Previously, the Asian central banks would play the role of lenders to, in particular, the U.S. But now we see the use of government investment funds in a more active way. This is because reserve management is a very expensive game, and sometimes contradicts the need for domestic development. China has over $1 trillion reserves and has moved away from any precautionary reasons for accumulating even more reserves.
Particularly in the past year, we have seen the emergence of government investment funds. There are two reasons for this. The first is that a government investment fund is useful to manage your foreign exchange reserves: that is what Asian countries do. The second reason is because of the need to manage depleting natural resources, and this is what oil exporting countries tend to do.
Government investment funds are seeking more exposure to risky assets. We can see an impact on the dollar, and on the sovereign bond markets in the U.S., in the Eurozone, and in the UK. We can see, also, more equity acquisitions: M&A activity and FDI. We can see a transformation of current account surplus countries from lenders to owners, because we see more strategic investment coming out of these countries. China has $20-30 billion a month of surplus, and is prepared to use about $10 billion: that really gives a lot of power to buy companies, to get involved in strategic projects, and so on, just simply through portfolio and investment.
I want to stress the shift in investment focus. These surplus countries had been focusing mainly on G7 and mainly on sovereign bond markets, but now they need to broaden their approach and include the emerging markets, in particular G8-G20 markets. The playing field is becoming larger, because both inflows and outflows have increased, so we need more intermediation. We can see the emergence of new international financial and bank incentives with a global outreach to intermediate these capital flows. We need more sophisticated financial products, obviously with more risk. The bottom line here is there is a potential risk for more market volatility.
There are a number of reasons why investment protectionism is on the rise. First and most foremost, in the aftermath of the 9/11 events in the U.S. and the war in Iraq national security issues are increasingly being considered. The increase in the number of cases involving the diversion of cutting-edge commercial technology to military uses is something that is increasingly perceived as a threat to national security. A second, broader issue is what is perceived to be a backlash against globalization and "financial capitalism." A third reason is a global and strategic rivalry between the traditional OECD countries (a grouping which also includes Japan) and certain emerging economies. Just to be very clear, it is obvious that China, and to a lesser extent Russia, are the two countries that are at the core of that debate. The fourth issue is the opacity regarding the ownership structure of new investment vehicles: this is true for state-owned enterprises, for sovereign wealth funds, but it is also true for hedge funds and private equity funds.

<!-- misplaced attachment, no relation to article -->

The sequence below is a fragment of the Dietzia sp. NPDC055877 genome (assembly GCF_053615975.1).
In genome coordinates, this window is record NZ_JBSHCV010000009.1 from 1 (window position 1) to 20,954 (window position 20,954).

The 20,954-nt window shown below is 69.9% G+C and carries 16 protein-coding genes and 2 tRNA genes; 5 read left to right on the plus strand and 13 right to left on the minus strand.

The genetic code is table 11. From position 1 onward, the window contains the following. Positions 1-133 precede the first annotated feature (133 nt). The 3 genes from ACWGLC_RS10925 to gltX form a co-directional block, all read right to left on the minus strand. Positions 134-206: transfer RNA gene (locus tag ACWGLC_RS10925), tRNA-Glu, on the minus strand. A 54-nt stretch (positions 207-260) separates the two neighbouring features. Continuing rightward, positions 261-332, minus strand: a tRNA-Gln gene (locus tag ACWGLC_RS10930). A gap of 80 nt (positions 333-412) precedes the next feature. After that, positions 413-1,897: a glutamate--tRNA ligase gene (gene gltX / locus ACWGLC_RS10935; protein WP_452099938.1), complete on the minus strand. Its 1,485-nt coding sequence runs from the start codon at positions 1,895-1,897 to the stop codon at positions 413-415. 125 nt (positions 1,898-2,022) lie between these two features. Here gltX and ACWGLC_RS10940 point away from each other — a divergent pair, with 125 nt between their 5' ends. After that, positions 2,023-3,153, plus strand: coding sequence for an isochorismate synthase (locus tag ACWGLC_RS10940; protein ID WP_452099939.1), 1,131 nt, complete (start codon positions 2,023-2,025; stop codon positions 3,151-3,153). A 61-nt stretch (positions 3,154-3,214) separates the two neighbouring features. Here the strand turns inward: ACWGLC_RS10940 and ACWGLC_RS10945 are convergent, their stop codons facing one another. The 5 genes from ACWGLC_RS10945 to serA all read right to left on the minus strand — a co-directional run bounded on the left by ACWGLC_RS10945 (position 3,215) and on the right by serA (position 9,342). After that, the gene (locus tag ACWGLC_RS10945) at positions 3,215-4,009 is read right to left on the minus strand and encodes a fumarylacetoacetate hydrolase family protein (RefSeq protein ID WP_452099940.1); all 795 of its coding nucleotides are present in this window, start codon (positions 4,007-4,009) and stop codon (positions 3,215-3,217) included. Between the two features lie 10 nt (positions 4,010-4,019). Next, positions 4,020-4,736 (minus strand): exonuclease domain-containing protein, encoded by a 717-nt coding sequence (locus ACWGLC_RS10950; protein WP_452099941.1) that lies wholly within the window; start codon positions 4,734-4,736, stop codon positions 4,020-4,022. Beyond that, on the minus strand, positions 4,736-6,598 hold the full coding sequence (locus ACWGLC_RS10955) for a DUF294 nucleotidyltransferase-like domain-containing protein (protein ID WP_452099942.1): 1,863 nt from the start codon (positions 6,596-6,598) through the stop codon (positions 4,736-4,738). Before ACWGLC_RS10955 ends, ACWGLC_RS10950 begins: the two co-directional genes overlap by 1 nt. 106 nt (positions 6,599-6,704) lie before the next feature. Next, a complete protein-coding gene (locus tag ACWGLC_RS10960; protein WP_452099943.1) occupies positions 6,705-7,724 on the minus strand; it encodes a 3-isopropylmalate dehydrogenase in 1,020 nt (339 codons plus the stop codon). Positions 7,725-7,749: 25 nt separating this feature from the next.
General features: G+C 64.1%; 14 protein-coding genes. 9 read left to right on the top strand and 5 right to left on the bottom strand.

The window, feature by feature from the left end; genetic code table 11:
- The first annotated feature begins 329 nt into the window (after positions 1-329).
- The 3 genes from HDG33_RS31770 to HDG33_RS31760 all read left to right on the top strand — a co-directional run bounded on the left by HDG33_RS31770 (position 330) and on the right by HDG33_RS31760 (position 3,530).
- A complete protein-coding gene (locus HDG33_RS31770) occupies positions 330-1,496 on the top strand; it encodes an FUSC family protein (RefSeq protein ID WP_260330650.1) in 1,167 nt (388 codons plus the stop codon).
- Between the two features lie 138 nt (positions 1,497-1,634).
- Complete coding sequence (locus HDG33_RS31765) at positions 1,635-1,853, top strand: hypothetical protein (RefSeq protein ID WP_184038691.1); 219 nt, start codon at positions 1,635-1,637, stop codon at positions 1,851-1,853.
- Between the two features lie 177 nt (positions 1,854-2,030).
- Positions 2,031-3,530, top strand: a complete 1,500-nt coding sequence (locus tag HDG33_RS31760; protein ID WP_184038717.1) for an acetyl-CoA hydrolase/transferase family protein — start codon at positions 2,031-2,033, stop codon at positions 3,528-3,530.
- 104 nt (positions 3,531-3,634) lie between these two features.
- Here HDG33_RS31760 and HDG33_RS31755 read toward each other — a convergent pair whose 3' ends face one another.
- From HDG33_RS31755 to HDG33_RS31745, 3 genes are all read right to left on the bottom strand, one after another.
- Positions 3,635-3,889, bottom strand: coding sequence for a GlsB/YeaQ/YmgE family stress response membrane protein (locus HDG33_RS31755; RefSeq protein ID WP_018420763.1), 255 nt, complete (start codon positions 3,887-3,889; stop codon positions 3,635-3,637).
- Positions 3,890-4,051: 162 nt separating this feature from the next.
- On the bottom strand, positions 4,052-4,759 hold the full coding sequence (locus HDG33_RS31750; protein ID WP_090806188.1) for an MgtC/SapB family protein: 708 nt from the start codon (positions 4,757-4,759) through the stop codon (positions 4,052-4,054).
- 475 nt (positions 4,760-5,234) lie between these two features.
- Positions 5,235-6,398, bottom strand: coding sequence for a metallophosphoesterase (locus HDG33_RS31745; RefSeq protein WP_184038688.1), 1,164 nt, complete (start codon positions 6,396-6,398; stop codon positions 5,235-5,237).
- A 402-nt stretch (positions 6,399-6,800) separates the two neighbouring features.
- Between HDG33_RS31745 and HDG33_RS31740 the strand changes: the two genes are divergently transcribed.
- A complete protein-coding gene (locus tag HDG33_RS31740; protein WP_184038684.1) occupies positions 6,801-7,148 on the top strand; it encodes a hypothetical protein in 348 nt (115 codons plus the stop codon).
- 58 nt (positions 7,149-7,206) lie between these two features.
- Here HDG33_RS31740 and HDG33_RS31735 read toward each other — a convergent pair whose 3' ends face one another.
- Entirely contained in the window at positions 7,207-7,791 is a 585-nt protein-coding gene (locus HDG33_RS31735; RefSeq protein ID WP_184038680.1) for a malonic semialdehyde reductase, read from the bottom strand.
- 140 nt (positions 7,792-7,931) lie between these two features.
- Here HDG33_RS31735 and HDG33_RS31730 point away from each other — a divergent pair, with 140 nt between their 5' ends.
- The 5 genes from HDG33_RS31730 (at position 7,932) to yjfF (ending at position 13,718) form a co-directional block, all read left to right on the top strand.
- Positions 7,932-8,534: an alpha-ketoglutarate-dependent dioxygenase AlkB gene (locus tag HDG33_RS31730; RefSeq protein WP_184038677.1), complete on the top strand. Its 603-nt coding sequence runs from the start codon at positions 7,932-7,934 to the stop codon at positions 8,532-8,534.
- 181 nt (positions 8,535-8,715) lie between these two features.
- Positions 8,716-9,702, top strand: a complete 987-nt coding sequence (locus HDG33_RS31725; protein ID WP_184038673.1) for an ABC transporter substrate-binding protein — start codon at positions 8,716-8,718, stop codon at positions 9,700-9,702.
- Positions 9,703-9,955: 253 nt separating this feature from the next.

The U.S. was the first country to introduce, back in the 1970s and 1980s, a new set of regulations and rules governing foreign takeovers of companies. In 2007, the signing of the U.S. Foreign Investment and National Security Act strengthens the role given to the Director of National Intelligence, as well as the mechanism for ex-post reporting of the activities of CFIUS (the Committee on Foreign Investment in the United States) to Congress. The Act also introduced a mandatory extended review of investment when the investor buying a U.S. company is a state-owned enterprise. Another major development is the addition of "impact on critical infrastructure" to the list of factors that will be considered by CFIUS.
In Germany, there is a concern that a sovereign wealth fund could buy some large German companies including Deutsche Telecom or Deutsche Bank. There seems to be recognition of the importance of national security in the economic realm, but there has been no introduction of more protectionism tools.
In France, Decree No. 2005-1739 of 31 December 2005 set out a clear list of sectors which are considered strategic, and in which investment can be subject to authorization. The national security rationale for this list is quite clear. The Decree has not been applied so far.